But let me rant about this one a bit. First, it is always a possibility that they dislike me not logs:-) - this is easily disproved, however, since some of my colleagues had the same exact experience. Do they dislike vendors talking about logs? Nah, this isn't it either - most of my conference presentations had nothing to do with LogLogic, even though they are about logs. Some of my friends (and this blog readers) tried to suggest that an audience of such events "knows everything there is to know about logs." This is not true since - gasp!- nobody knows everything there is to know about logs: they hide way too many mysteries (with useful answers!) to discount them like that. Another one I've heard is that "real hackers don't get logged -> logs are useless", which is also silly: this is true only if you take a very narrow view of logs (e.g. NIDS alerts),; clearly, everybody is logged by the firewalls, servers, apps, etc. The challenge is not a lack of data, but too much data and not enough time and tools.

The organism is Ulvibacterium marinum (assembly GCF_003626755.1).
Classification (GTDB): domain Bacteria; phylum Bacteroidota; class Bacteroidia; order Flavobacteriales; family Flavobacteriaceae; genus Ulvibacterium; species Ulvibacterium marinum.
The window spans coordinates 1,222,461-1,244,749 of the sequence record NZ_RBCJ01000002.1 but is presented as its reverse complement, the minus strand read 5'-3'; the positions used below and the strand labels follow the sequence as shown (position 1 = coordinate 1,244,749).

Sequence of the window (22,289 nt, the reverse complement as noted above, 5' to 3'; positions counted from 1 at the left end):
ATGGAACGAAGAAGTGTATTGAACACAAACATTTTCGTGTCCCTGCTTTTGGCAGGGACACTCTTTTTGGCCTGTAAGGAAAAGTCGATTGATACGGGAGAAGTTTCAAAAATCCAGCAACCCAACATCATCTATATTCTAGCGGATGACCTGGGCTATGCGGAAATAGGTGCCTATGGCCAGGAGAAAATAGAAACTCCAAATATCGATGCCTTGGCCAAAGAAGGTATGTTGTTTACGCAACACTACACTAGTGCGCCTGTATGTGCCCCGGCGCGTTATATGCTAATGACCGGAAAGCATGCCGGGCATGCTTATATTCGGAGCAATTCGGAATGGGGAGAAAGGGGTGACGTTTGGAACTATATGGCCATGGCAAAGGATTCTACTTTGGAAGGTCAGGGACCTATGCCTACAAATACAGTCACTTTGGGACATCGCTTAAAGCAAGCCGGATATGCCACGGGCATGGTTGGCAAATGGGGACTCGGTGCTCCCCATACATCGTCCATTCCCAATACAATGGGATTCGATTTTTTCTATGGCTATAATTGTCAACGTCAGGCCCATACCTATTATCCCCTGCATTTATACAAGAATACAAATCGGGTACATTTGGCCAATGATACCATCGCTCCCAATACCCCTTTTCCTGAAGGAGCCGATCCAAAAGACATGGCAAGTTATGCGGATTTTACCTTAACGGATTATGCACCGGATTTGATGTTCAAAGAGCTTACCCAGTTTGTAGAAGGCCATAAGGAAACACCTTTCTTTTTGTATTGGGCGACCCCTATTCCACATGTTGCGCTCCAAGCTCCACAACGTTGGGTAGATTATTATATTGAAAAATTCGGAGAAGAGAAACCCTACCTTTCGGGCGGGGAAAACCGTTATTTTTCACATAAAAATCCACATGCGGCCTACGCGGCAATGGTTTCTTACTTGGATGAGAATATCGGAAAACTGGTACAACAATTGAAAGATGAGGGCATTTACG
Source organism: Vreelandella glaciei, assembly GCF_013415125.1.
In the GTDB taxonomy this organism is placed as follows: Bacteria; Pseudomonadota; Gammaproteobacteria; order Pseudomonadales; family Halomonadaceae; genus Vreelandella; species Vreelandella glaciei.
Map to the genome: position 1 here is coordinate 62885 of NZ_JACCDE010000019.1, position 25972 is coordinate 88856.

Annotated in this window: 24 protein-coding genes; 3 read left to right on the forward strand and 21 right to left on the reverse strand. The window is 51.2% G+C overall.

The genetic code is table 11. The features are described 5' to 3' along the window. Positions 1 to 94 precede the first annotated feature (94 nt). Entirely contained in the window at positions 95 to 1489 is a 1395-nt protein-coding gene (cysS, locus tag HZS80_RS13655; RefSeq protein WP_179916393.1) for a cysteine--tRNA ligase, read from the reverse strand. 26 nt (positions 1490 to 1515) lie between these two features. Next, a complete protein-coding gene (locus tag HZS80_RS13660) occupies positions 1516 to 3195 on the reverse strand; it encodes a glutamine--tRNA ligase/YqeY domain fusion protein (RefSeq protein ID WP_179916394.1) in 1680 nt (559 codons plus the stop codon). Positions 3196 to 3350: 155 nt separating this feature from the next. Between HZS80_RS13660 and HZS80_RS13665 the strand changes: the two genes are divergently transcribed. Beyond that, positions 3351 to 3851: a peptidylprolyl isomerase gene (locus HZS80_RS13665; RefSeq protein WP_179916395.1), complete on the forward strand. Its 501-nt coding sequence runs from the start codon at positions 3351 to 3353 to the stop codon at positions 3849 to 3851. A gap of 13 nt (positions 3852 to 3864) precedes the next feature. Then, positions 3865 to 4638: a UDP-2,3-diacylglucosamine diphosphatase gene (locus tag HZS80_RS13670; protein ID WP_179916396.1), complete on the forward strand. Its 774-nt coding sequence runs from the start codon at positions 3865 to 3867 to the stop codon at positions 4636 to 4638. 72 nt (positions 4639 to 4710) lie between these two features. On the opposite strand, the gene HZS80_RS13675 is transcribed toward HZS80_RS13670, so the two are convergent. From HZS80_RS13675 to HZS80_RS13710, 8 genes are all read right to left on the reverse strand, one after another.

But we are about to "hit paydirt" with this question...
Tool? Did I just mention tools? This opens the last and final, deeply evil reason for such "log-hate": one of the conference organizers mentioned that, in his opinion, there is nothing new in the field of log analysis since regex-match-based alerting (and regex-based parsing into database tables).
And you know what?
He was actually somewhat right.
Indexing did come in the world of logging, but, personally, I don't find it to be a huge feat of human ingenuity (even though it is definitely useful). I also think we are not doing enough with index data (and I definitely intend to change that...)
In addition, there was A LOT of academic research on the subject, from the SRI EMERALD in the 80s (and even earlier) to today, but many of the papers I've seen sit on the "hilarious side of useless"...